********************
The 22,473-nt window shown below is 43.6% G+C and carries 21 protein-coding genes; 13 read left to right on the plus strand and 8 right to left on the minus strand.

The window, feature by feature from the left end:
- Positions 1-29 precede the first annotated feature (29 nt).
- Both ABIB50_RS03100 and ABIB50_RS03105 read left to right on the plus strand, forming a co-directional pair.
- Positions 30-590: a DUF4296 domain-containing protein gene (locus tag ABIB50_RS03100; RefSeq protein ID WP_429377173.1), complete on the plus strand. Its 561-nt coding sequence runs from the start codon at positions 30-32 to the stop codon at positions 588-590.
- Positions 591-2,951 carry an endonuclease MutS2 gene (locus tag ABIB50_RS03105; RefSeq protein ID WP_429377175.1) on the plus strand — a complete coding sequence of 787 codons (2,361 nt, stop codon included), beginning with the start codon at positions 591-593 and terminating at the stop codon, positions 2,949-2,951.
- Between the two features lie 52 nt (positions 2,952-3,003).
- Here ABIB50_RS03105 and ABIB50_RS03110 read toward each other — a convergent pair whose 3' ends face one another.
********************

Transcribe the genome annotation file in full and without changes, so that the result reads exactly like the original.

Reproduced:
The 22,473-nt window shown below is 43.6% G+C and carries 21 protein-coding genes; 13 read left to right on the plus strand and 8 right to left on the minus strand.

The window, feature by feature from the left end:
- Positions 1-29 precede the first annotated feature (29 nt).
- Both ABIB50_RS03100 and ABIB50_RS03105 read left to right on the plus strand, forming a co-directional pair.
- Positions 30-590: a DUF4296 domain-containing protein gene (locus tag ABIB50_RS03100; RefSeq protein ID WP_429377173.1), complete on the plus strand. Its 561-nt coding sequence runs from the start codon at positions 30-32 to the stop codon at positions 588-590.
- Positions 591-2,951 carry an endonuclease MutS2 gene (locus tag ABIB50_RS03105; RefSeq protein ID WP_429377175.1) on the plus strand — a complete coding sequence of 787 codons (2,361 nt, stop codon included), beginning with the start codon at positions 591-593 and terminating at the stop codon, positions 2,949-2,951.
- Between the two features lie 52 nt (positions 2,952-3,003).
- Here ABIB50_RS03105 and ABIB50_RS03110 read toward each other — a convergent pair whose 3' ends face one another.